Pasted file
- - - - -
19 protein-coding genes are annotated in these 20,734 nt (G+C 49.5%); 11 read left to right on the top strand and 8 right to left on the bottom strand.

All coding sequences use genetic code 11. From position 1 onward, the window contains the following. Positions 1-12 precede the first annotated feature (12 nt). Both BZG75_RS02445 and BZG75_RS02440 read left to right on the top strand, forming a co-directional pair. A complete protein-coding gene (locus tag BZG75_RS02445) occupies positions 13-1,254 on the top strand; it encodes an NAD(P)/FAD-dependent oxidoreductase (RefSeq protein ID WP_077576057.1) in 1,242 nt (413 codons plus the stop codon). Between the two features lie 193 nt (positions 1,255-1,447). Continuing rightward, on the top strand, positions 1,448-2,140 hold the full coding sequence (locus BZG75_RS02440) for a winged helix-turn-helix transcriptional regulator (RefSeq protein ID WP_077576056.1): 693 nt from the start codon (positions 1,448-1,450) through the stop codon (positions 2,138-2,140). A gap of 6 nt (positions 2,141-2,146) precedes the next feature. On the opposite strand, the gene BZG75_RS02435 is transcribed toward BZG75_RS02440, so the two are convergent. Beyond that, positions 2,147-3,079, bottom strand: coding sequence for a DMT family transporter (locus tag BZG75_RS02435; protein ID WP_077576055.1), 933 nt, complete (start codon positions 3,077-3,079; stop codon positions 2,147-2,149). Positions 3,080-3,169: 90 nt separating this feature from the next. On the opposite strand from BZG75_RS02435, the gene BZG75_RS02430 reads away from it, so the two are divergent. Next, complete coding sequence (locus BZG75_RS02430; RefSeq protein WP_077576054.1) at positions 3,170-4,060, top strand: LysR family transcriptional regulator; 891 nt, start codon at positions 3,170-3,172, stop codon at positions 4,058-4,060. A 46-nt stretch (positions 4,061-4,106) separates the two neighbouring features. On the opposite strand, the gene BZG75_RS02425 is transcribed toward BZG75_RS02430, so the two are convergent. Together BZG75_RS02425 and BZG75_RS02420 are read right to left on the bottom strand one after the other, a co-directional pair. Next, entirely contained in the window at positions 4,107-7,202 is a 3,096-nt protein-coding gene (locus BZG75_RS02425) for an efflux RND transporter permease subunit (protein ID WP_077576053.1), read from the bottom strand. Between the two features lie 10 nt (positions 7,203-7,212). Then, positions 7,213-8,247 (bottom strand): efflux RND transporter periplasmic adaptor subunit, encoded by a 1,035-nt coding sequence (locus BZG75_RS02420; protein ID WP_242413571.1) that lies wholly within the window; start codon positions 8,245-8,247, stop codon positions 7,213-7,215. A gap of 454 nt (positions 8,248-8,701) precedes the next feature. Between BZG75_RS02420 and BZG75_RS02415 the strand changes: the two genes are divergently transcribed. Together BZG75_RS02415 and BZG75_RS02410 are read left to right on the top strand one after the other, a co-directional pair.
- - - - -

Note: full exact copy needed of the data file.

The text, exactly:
19 protein-coding genes are annotated in these 20,734 nt (G+C 49.5%); 11 read left to right on the top strand and 8 right to left on the bottom strand.

All coding sequences use genetic code 11. From position 1 onward, the window contains the following. Positions 1-12 precede the first annotated feature (12 nt). Both BZG75_RS02445 and BZG75_RS02440 read left to right on the top strand, forming a co-directional pair. A complete protein-coding gene (locus tag BZG75_RS02445) occupies positions 13-1,254 on the top strand; it encodes an NAD(P)/FAD-dependent oxidoreductase (RefSeq protein ID WP_077576057.1) in 1,242 nt (413 codons plus the stop codon). Between the two features lie 193 nt (positions 1,255-1,447). Continuing rightward, on the top strand, positions 1,448-2,140 hold the full coding sequence (locus BZG75_RS02440) for a winged helix-turn-helix transcriptional regulator (RefSeq protein ID WP_077576056.1): 693 nt from the start codon (positions 1,448-1,450) through the stop codon (positions 2,138-2,140). A gap of 6 nt (positions 2,141-2,146) precedes the next feature. On the opposite strand, the gene BZG75_RS02435 is transcribed toward BZG75_RS02440, so the two are convergent. Beyond that, positions 2,147-3,079, bottom strand: coding sequence for a DMT family transporter (locus tag BZG75_RS02435; protein ID WP_077576055.1), 933 nt, complete (start codon positions 3,077-3,079; stop codon positions 2,147-2,149). Positions 3,080-3,169: 90 nt separating this feature from the next. On the opposite strand from BZG75_RS02435, the gene BZG75_RS02430 reads away from it, so the two are divergent. Next, complete coding sequence (locus BZG75_RS02430; RefSeq protein WP_077576054.1) at positions 3,170-4,060, top strand: LysR family transcriptional regulator; 891 nt, start codon at positions 3,170-3,172, stop codon at positions 4,058-4,060. A 46-nt stretch (positions 4,061-4,106) separates the two neighbouring features. On the opposite strand, the gene BZG75_RS02425 is transcribed toward BZG75_RS02430, so the two are convergent. Together BZG75_RS02425 and BZG75_RS02420 are read right to left on the bottom strand one after the other, a co-directional pair. Next, entirely contained in the window at positions 4,107-7,202 is a 3,096-nt protein-coding gene (locus BZG75_RS02425) for an efflux RND transporter permease subunit (protein ID WP_077576053.1), read from the bottom strand. Between the two features lie 10 nt (positions 7,203-7,212). Then, positions 7,213-8,247 (bottom strand): efflux RND transporter periplasmic adaptor subunit, encoded by a 1,035-nt coding sequence (locus BZG75_RS02420; protein ID WP_242413571.1) that lies wholly within the window; start codon positions 8,245-8,247, stop codon positions 7,213-7,215. A gap of 454 nt (positions 8,248-8,701) precedes the next feature. Between BZG75_RS02420 and BZG75_RS02415 the strand changes: the two genes are divergently transcribed. Together BZG75_RS02415 and BZG75_RS02410 are read left to right on the top strand one after the other, a co-directional pair.